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Volt (and other hybrids) for newspaper delivery

3492 Views 17 Replies 11 Participants Last post by  TheYonderGod
Does anyone have experience with the Volt for newspaper delivery or anything similar? Basically its a lot of accelerating and decelerating/stopping at each house, and a lot of idling when we have to porch some papers.

I'm looking at a used 13/14 Volt.

I figured a hybrid would be amazing for this kind of driving, since it should regen a lot of power from the slowing and stopping, but I asked a co-worker about his Prius and he only gets ~27mpg during a Sunday delivery session.
Although, now that I'm doing the math, this doesn't seem correct. That's like 55% the rated mileage.
My other friend in his newish Corolla gets ~22mpg while delivering, for like 70% the rated mileage.
My 1999 Chevy Prizm is old and doesn't have an automatic mpg calculator, but looking at the numbers when I fill up, I get around 25mpg overall. Seems about right comparing with the Corolla.

I thought a hybrid should do better in lots of stop-n-go, not worse. :confused:

Anyways, does anyone have an idea how many miles I should be able to do in a Volt? My typical work day is about 50 miles, with about 15 of them being on the highway to work, so I was figuring 15 miles on gas and 35 on electric would be about right. Here in California, summer nights should be perfect weather for the battery.
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The big pain will be when you stop and get out with the key in your pocket to deliver a paper to the porch, the car will emit the dreaded triple honk to remind you that the car is running and wake up the neighbors.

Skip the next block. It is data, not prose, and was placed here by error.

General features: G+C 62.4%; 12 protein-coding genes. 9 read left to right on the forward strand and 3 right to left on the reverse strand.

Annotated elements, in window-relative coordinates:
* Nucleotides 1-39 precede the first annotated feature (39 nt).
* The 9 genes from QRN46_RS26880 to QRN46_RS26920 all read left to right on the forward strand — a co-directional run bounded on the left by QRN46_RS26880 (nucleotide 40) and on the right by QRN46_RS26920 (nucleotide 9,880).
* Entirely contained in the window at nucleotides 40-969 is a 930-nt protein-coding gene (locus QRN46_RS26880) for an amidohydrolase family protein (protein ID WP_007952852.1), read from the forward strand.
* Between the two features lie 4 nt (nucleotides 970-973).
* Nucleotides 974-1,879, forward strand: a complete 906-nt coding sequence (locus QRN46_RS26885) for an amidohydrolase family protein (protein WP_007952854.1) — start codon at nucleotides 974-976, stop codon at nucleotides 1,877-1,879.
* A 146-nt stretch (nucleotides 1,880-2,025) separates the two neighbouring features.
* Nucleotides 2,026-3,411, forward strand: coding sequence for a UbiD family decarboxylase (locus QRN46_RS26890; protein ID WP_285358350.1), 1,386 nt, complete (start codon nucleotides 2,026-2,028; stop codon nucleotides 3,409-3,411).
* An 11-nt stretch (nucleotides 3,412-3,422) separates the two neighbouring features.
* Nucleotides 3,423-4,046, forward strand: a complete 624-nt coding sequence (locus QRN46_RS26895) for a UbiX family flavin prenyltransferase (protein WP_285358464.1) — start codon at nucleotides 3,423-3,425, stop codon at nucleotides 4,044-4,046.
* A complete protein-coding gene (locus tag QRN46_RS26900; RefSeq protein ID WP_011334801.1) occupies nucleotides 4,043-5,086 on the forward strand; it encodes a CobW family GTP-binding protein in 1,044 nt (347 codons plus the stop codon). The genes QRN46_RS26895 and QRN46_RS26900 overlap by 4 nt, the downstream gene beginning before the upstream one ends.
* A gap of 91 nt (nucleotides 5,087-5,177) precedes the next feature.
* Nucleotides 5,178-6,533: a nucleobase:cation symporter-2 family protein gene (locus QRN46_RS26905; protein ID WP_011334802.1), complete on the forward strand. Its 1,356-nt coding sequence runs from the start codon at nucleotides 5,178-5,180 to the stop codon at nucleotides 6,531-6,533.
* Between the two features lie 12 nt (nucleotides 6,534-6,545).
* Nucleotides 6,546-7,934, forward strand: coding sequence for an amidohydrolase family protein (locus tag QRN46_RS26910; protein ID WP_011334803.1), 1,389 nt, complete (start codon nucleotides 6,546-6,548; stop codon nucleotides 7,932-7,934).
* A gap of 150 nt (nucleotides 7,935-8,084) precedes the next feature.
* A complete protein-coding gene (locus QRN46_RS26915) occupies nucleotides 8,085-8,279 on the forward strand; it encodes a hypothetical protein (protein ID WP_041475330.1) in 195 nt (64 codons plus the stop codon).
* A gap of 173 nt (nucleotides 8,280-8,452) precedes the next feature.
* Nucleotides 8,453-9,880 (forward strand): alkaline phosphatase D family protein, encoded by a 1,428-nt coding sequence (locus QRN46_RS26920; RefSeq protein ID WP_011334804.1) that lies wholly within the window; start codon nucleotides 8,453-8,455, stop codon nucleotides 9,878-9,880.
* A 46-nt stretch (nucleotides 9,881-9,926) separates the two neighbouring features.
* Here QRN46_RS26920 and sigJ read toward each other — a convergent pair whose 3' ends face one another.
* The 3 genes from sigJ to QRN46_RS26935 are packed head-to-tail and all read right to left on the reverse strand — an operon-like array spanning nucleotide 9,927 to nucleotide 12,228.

A workaround could be to leave the keys in the car, the. Someone could steal it while you are on the porch.

The problem with trying to get better fuel mileage is that it's always cheaper to drive what you have and pay for gas than to get a newer, more expensive car. The money saved on fuel won't pay for the car.
Folks, we really REALLY need to get past this whole "L maximizes regen" misconception. It maximizes nothing. When you take your foot off the long pedal in D, the Volt applies the regen brakes a little bit and you slow down slowly. When you take your foot off the long pedal in L, the Volt applies the regen brakes harder, and you slow down a little faster. The amount of energy recovered doing that from 30 to 4 MPH either way is basically the same, because that's how physics works. E = (m)(v1-v2). The same thing applies to the brake pedal. Unless you're panic-braking, 30 to 4 MPH still regenerates the same as L or D.

(And you're not regenerating, even in a Bolt, below 3-4 MPH. That last stopping is USING energy from the battery to slow the car, not giving it back (either by reverse torque or applying the friction brakes for you. I don't know for sure which, but I suspect the former). It only does that because people think "One-pedal driving is cool".)
The goal is to minimize regen, because regen is only about 70% effective at recapturing your momentum. If you don't waste that momentum in the first reall pisses me off when I'm pulling up to a red light, coasting, and someone celebrates to pass me only to slam on their brakes to stop. Meanwhile I'm rolling to a slow crawl and the light turns green. The guy accelerating and braking wasted all that energy while I conserved mine.
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